ABA Awardee Tony Fernandes’ Childhood Dream Turned Reailty — ‘Now Everyone Can Fly’

June 15th, 2017

“If you have a happy workforce they’ll look after your customers anyway. You can have all the money you want in the world, and you can have all the brilliant ideas but if you don’t have the people, forget it.” – Tony Fernandes

Tony Fernandes – a Malaysian entrepreneur born in Kuala Lumpur, had a childhood dream of owning his own airline. He left Malaysia at the age of 12 to study at Epsom College in Surrey, England and then graduated from London School of Economics. Fernandes, an accountant, started his career with Warner then moved to Richard Branson’s Virgin Communications only to move back to Malaysia to explore a career in the music industry. He became the youngest managing director of Warner Music, Malaysia. After his career in music industry, he decided to finally fulfil his childhood dream of owning his own airlines.

Tony Fernandes, CEO of Air Asia won an ASEAN Priority Integration Sector Award: Aviation in 2015

Tony Fernandes, CEO of Air Asia won an ASEAN Priority Integration Sector Award: Aviation in 2015

As a firm believer of multiculturalism, Fernandes wanted to generate an airline that was accessible and affordable but with great style.  Instead of starting from scratch, Fernandes bought an existing airline; Air Asia. Right after the 9/11 terror attacks, Fernandes mortgaged his home to buy Air Asia – an ailing Malaysian owned airline for one ringgit with $11 million worth of debt.  After a year in business, Air Asia broke even and was able to settle all their debts.  Fernandes was able to turn an ailing airline into a profitable budget airline in a span of 2 years.  AirAsia has grown from a Malaysian domestic airline to the largest low-cost carrier in Asia in terms of fleet size and passengers carried. The story of redemption has been truly exceptional: the budget airline has been named the world’s best low-cost airline hence the tag line “Now everyone can fly”.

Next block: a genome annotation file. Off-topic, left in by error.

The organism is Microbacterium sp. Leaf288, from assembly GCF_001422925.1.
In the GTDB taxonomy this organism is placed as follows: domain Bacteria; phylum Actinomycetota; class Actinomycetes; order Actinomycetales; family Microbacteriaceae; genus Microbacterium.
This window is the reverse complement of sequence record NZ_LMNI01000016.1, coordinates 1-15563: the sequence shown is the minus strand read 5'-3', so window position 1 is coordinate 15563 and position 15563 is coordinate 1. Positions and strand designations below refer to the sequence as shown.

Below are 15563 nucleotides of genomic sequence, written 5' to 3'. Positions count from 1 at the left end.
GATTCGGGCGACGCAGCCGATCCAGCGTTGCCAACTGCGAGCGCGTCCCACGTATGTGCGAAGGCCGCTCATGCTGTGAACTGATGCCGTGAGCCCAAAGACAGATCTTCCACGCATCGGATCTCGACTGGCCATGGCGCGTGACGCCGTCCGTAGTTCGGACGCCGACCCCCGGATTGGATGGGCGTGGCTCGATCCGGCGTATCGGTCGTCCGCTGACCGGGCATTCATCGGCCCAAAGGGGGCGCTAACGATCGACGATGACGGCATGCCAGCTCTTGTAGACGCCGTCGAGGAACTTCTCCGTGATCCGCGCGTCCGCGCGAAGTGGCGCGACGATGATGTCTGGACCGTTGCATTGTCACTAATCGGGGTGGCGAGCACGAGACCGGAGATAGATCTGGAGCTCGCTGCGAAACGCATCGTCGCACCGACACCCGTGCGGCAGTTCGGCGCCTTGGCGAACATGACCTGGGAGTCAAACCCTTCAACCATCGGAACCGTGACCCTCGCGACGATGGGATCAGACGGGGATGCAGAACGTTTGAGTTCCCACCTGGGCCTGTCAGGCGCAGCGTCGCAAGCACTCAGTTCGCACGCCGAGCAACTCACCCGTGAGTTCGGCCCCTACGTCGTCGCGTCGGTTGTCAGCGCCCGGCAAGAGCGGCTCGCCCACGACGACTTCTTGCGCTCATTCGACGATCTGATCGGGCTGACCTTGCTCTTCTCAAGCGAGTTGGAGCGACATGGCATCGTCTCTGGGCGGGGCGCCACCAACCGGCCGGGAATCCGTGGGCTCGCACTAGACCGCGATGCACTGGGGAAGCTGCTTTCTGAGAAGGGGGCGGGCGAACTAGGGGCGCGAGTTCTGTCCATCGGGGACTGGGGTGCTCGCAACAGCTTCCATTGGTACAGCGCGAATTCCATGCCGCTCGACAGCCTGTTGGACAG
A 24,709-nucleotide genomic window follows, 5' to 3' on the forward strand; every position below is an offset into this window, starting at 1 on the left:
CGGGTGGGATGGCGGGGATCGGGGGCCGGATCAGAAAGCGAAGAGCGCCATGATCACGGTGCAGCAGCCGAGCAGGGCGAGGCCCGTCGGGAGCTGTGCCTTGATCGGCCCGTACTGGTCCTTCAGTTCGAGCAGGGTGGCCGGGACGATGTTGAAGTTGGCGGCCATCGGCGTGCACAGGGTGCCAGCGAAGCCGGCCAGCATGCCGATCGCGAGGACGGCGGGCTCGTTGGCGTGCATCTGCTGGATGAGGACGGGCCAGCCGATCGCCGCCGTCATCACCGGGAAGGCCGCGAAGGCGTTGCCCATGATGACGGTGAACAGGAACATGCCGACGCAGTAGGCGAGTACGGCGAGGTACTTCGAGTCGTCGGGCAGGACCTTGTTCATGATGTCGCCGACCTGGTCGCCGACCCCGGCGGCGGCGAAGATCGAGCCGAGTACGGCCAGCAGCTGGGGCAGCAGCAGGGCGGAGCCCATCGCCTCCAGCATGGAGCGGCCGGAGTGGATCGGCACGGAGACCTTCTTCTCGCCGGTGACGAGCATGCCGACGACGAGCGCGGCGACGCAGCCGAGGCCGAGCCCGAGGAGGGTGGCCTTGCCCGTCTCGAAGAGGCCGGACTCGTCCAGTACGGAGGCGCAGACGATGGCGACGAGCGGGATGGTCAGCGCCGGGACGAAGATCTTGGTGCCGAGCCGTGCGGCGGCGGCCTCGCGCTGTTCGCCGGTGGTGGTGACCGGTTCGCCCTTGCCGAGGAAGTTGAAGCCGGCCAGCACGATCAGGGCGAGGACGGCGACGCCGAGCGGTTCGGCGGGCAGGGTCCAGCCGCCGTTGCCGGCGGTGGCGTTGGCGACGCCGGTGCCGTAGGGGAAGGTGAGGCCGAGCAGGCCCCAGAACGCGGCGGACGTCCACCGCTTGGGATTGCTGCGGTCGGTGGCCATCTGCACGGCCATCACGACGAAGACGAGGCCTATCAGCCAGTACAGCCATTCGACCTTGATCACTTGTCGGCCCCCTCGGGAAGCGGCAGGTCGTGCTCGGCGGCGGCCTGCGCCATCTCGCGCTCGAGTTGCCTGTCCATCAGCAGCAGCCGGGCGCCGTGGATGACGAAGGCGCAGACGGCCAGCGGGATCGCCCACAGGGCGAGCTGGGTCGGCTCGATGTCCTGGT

Air Asia is molded by culture, openness and transparency. Fernandes maintains a flat culture way of working whereas everyone plays a part in Air Asia and are all equally important. Fernandes says that to him “employees come number one, customers come number two. If you have a happy workforce they’ll look after your customers anyway. You can have all the money you want in the world, and you can have all the brilliant ideas but if you don’t have the people, forget it.” Fernandes adopts a “walk around” management style. According to his interview with BBC, he shared his experience working alongside his staff, “If you sit up in your ivory tower and just look at financial reports, you’re going to make some big mistakes.” For a few days every month he works on the ground or in the cabin crew. He says he’s learned a lot from working on the airline himself.  Fernandes turned down the idea of belt loaders at first but on his next stint working alongside staff, he almost broke his back while loading the plane. He says that without the experience, “I could have made a decision – a very wrong decision that damaged a lot of people and destroyed the morale of the organisation at that level.” Through this, Fernandes was able to create an environment for innovation.